In terms of appearance, Patishapta can be called the Indian cousin of French thin and crispy crepes. Stuffed with delectable jaggery, and grated coconut filling, Patishapta is one of the forms of Pitha which is famous across East India territory. Pitha is a type of rice cake from the eastern regions of the Indian subcontinent; common in Bangladesh and India, especially the eastern states of Odisha, Assam, West Bengal, Jharkhand, Bihar and the north-eastern region of India. Pithas are typically made of rice flour, but there are many households who also make them in semolina and refined flour.
Traditional preparation of Patishapta would include soaking rice overnight. And grinding this soaked rice into smooth batter. The grinding business is typically done on ‘shilnora’ (a three inch high flat piece of stone on which you grind the rice with another stone, sliding it up and down). Nowadays, one can do that in mixer grinders as well.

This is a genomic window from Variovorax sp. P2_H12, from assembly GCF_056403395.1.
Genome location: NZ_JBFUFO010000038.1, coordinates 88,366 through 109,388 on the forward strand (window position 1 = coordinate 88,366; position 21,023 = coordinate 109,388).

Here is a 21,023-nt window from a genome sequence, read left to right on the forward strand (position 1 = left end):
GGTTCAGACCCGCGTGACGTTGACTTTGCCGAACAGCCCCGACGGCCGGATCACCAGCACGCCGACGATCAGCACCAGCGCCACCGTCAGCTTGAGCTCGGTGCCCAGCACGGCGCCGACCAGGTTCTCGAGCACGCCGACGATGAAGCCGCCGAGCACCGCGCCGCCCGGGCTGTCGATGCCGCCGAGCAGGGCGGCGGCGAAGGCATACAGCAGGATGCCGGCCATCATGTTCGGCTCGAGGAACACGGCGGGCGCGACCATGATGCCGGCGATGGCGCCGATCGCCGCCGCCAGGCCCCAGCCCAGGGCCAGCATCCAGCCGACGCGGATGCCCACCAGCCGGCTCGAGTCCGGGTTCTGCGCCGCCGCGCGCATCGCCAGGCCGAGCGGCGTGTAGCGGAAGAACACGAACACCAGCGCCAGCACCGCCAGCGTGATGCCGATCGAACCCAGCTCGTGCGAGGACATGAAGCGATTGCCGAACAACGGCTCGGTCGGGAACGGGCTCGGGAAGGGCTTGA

For the filling, in a separate wok, grated coconut or khoya, with sugar or jaggery are placed over low flame. Milk and cardamom are then added to the mix for a fragrant touch. This sticky filling is kept aside for 15 minutes to cool. For the patishapta, a thin layer of the batter is spread using a laddle. Upon its cooking, the filling is added and the patishapta is rolled. And finally the patishaptas are topped with sweetened condensed milk and chunky nuts.